Dubai: 30% tax on alcohol removed, personal liquor licence to be free of cost
A person must be at least 21 to drink legally in the UAE, and alcohol can only be consumed privately or in licensed public places
Dubai has suspended the 30 per cent municipality tax on all alcoholic beverages as well as the personal liquor licence fee.
From January 1, 2023 personal liquor licences will be free-to-obtain for those eligible to legally purchase alcoholic beverages in Dubai. A valid Emirates ID, or Passport for tourists, will still be required to apply.
A person must be at least 21 to drink legally in the UAE, and alcohol can only be consumed privately or in licensed public places.
Tyrone Reid, Group CEO of Maritime and Mercantile International (MMI) & Emirates Leisure Retail said, “Following the announcement by the Government of Dubai to remove the 30 per cent municipality tax on sales of alcoholic beverages, we are pleased to announce that this will be reflected across all alcoholic beverage products in all our 21 MMI stores in Dubai, effective January 1.”
From January 1, 2023, personal liquor licences will be free of cost for those eligible to legally purchase alcoholic beverages in Dubai. A valid Emirates ID, or Passport for tourists, will still be required to apply.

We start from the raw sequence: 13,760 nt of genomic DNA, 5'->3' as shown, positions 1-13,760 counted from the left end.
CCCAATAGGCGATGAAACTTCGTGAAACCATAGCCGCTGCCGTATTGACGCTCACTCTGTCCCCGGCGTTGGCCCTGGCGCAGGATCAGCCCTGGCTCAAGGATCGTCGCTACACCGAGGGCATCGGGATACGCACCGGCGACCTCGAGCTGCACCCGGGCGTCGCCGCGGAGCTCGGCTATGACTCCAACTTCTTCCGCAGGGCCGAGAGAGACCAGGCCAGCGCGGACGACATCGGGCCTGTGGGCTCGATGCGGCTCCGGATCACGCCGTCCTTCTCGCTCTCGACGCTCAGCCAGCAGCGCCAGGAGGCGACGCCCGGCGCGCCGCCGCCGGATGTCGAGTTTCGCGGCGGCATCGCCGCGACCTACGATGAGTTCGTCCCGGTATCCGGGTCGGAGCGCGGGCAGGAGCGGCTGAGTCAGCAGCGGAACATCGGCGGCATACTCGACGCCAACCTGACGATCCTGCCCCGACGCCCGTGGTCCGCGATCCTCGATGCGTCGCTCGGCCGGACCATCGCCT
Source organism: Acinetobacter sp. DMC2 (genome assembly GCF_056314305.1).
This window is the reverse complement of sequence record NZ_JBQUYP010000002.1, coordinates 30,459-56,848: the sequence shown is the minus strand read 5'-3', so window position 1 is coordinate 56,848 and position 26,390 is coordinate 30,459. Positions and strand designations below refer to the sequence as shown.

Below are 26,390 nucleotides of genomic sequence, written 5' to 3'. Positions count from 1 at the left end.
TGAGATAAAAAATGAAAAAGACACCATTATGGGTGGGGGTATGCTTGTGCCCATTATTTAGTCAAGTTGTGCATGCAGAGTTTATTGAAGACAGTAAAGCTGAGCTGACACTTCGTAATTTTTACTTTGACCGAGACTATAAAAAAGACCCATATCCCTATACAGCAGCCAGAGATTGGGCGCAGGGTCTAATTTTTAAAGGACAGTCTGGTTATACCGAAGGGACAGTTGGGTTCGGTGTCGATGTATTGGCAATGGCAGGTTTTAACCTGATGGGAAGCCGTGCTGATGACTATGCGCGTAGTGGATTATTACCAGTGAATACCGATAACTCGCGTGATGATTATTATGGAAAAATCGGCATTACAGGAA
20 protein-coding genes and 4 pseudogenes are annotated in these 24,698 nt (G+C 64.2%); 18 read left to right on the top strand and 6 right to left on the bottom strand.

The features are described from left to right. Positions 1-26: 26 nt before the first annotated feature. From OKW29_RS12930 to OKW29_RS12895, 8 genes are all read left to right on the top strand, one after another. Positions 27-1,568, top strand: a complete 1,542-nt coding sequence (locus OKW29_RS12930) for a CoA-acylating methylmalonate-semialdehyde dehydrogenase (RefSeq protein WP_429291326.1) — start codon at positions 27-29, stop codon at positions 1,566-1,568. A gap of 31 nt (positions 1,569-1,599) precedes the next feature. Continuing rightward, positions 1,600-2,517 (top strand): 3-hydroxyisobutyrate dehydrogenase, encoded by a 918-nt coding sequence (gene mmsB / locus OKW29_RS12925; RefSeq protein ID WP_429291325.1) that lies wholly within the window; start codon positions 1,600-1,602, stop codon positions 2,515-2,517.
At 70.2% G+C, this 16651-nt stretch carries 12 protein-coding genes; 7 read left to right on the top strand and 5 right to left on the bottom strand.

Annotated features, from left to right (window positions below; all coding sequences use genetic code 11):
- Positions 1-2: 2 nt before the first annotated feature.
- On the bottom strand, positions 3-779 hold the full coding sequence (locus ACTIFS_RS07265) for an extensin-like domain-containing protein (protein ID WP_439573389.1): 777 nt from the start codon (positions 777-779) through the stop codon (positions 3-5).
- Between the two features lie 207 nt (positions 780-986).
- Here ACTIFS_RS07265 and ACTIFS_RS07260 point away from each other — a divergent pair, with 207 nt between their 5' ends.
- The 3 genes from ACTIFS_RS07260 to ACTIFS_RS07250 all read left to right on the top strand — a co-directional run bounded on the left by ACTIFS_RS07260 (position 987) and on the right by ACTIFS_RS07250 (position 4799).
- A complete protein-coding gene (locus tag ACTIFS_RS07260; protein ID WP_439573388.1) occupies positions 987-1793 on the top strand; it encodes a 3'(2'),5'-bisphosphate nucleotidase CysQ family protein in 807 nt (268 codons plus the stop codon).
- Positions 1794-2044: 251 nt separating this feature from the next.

A call centre staff at African + Eastern, Dubai said, “After the news the footfall has really increased in our shop. Besides, procuring alcohol licence is now free of charge… this is absolutely true. Now the prices are almost the same as the Barracuda price, so people don’t have to travel that far. Ninety-nine per cent of it is the same. We are seeing a lot of customers coming in since morning, especially as it’s a Sunday, January 1, and many people are off.”
A person must be at least 21 years of age to drink legally in the UAE, and alcohol can only be consumed privately or in licensed public places
Earlier, in October 2022, the Department of Culture and Tourism — Abu Dhabi (DCT) specified the technical and ingredient requirements for alcoholic drinks. These guidelines, it said, were developed to ensure the safety of both consumers and suppliers.
Under the DCT policy, the minimum alcoholic strength must be 0.5 per cent. Wine should be free from vinegar taste or smell, while beer should not contain any artificial sweeteners, flavours and colourants, except for caramel.
“The product must be prepared and handled in accordance with suitable sanitary conditions,” it added.
The drinks should also be packed in clean containers that can “protect it from pollution and damage”.
All information about the ingredients, origin, manufacturer, shelf life, and alcohol percentage must be specified on the labels.